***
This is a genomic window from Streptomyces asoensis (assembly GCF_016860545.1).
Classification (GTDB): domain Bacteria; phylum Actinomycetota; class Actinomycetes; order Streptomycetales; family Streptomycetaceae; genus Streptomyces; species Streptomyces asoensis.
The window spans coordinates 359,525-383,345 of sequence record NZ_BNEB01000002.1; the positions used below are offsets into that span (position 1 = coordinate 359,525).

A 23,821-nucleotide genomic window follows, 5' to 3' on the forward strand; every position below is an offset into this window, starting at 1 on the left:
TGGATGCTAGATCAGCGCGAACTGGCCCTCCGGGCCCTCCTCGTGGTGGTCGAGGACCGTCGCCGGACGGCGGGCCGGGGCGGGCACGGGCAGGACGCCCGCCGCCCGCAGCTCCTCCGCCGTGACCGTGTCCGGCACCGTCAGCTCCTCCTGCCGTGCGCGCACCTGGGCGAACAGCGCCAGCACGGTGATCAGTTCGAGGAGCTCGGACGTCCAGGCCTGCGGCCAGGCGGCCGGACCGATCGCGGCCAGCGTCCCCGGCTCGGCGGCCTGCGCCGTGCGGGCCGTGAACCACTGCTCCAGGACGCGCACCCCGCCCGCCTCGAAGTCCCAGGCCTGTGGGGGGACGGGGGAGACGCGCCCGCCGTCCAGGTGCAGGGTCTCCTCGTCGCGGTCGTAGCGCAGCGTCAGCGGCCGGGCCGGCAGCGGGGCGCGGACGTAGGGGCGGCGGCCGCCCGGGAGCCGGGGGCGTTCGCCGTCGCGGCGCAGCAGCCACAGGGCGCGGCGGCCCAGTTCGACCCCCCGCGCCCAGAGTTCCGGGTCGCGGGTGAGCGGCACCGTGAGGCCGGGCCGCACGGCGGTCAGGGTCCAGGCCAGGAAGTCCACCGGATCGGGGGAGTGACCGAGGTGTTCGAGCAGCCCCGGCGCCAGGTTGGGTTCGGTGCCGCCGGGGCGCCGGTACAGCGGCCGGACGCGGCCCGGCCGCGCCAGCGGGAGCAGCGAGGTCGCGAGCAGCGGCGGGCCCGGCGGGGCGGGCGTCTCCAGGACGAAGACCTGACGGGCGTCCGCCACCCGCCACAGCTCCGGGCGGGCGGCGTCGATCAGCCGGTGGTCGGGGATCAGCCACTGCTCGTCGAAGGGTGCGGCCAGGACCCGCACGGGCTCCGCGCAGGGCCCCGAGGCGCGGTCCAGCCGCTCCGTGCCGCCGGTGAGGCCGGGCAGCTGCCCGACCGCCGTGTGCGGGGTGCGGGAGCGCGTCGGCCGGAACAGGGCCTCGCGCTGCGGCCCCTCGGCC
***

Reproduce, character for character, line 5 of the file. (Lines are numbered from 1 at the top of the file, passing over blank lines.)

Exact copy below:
TGGATGCTAGATCAGCGCGAACTGGCCCTCCGGGCCCTCCTCGTGGTGGTCGAGGACCGTCGCCGGACGGCGGGCCGGGGCGGGCACGGGCAGGACGCCCGCCGCCCGCAGCTCCTCCGCCGTGACCGTGTCCGGCACCGTCAGCTCCTCCTGCCGTGCGCGCACCTGGGCGAACAGCGCCAGCACGGTGATCAGTTCGAGGAGCTCGGACGTCCAGGCCTGCGGCCAGGCGGCCGGACCGATCGCGGCCAGCGTCCCCGGCTCGGCGGCCTGCGCCGTGCGGGCCGTGAACCACTGCTCCAGGACGCGCACCCCGCCCGCCTCGAAGTCCCAGGCCTGTGGGGGGACGGGGGAGACGCGCCCGCCGTCCAGGTGCAGGGTCTCCTCGTCGCGGTCGTAGCGCAGCGTCAGCGGCCGGGCCGGCAGCGGGGCGCGGACGTAGGGGCGGCGGCCGCCCGGGAGCCGGGGGCGTTCGCCGTCGCGGCGCAGCAGCCACAGGGCGCGGCGGCCCAGTTCGACCCCCCGCGCCCAGAGTTCCGGGTCGCGGGTGAGCGGCACCGTGAGGCCGGGCCGCACGGCGGTCAGGGTCCAGGCCAGGAAGTCCACCGGATCGGGGGAGTGACCGAGGTGTTCGAGCAGCCCCGGCGCCAGGTTGGGTTCGGTGCCGCCGGGGCGCCGGTACAGCGGCCGGACGCGGCCCGGCCGCGCCAGCGGGAGCAGCGAGGTCGCGAGCAGCGGCGGGCCCGGCGGGGCGGGCGTCTCCAGGACGAAGACCTGACGGGCGTCCGCCACCCGCCACAGCTCCGGGCGGGCGGCGTCGATCAGCCGGTGGTCGGGGATCAGCCACTGCTCGTCGAAGGGTGCGGCCAGGACCCGCACGGGCTCCGCGCAGGGCCCCGAGGCGCGGTCCAGCCGCTCCGTGCCGCCGGTGAGGCCGGGCAGCTGCCCGACCGCCGTGTGCGGGGTGCGGGAGCGCGTCGGCCGGAACAGGGCCTCGCGCTGCGGCCCCTCGGCC